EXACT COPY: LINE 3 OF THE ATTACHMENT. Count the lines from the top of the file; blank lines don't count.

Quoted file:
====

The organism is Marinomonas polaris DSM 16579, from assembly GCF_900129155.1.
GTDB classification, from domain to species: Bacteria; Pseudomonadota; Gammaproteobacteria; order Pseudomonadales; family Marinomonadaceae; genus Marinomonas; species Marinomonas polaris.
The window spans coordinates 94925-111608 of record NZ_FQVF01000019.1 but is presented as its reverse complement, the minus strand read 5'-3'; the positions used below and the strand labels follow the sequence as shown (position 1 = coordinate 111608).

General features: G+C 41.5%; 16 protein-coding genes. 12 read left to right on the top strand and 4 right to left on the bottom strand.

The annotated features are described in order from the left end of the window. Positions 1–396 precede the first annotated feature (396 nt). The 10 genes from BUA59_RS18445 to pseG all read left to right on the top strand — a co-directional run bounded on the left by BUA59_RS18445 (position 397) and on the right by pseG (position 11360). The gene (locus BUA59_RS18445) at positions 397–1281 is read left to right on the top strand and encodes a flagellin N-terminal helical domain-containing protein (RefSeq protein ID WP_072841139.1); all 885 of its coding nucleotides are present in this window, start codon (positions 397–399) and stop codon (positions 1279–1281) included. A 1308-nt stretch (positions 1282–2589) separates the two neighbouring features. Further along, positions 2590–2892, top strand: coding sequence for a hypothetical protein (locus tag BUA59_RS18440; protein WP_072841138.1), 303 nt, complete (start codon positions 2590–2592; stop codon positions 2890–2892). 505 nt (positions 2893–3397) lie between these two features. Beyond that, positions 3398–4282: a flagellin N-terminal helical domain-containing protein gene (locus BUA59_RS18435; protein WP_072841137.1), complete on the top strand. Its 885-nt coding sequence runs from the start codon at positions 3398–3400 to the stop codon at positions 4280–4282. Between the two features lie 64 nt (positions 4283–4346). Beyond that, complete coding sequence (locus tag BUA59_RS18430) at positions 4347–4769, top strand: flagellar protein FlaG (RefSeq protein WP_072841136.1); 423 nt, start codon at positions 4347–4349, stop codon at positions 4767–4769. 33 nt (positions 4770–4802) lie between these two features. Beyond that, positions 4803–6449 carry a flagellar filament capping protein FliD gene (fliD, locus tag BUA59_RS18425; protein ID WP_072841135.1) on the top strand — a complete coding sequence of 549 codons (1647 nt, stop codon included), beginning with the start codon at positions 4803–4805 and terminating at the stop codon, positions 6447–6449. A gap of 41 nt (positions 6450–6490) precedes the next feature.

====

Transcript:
The window spans coordinates 94925-111608 of record NZ_FQVF01000019.1 but is presented as its reverse complement, the minus strand read 5'-3'; the positions used below and the strand labels follow the sequence as shown (position 1 = coordinate 111608).